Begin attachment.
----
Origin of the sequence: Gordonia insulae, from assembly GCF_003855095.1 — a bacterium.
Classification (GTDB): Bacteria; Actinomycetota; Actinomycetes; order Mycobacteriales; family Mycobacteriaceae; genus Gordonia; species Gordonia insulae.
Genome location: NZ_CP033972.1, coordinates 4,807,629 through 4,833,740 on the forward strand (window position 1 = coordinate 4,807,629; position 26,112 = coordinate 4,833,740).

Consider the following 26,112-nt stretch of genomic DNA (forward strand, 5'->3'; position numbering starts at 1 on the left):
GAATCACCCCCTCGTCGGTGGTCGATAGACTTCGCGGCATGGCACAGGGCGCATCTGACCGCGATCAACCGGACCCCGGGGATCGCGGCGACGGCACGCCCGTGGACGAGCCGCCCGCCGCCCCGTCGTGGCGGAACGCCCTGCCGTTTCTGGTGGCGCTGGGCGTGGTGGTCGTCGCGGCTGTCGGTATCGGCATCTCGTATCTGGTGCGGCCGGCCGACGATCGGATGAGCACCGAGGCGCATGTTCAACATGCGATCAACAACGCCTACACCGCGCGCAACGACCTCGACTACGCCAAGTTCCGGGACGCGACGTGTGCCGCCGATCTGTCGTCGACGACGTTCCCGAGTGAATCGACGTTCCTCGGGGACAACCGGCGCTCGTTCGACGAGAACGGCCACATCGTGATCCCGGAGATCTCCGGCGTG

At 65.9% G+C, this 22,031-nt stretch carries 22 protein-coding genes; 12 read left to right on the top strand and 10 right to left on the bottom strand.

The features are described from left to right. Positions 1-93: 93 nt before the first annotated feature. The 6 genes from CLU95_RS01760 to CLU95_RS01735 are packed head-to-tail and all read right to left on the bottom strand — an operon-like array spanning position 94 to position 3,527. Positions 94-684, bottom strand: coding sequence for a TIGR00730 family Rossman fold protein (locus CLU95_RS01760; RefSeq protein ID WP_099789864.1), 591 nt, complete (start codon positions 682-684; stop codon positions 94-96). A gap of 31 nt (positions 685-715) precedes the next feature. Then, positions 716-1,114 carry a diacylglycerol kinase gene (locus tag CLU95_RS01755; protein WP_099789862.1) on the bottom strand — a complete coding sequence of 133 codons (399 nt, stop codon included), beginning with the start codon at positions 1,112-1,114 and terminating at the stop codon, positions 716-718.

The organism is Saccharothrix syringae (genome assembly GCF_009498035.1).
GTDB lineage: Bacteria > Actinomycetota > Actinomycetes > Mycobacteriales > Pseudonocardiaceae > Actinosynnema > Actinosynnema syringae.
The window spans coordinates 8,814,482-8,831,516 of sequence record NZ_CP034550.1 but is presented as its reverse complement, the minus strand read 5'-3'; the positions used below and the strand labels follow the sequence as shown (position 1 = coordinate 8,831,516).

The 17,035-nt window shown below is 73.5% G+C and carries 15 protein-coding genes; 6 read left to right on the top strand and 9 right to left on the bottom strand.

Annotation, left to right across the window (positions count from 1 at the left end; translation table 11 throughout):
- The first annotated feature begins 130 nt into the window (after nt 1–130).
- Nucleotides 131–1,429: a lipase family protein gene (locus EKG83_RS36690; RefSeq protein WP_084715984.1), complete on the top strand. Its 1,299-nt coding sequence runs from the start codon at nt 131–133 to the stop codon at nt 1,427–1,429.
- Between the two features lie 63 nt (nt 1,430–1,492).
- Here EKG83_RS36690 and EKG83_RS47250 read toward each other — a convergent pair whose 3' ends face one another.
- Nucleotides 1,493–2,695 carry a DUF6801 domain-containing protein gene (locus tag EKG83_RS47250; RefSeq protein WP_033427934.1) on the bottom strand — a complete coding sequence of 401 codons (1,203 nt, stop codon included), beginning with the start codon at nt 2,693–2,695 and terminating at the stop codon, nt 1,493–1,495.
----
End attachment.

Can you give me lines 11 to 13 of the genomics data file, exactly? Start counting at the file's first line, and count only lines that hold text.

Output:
The 17,035-nt window shown below is 73.5% G+C and carries 15 protein-coding genes; 6 read left to right on the top strand and 9 right to left on the bottom strand.

Annotation, left to right across the window (positions count from 1 at the left end; translation table 11 throughout):
- The first annotated feature begins 130 nt into the window (after nt 1–130).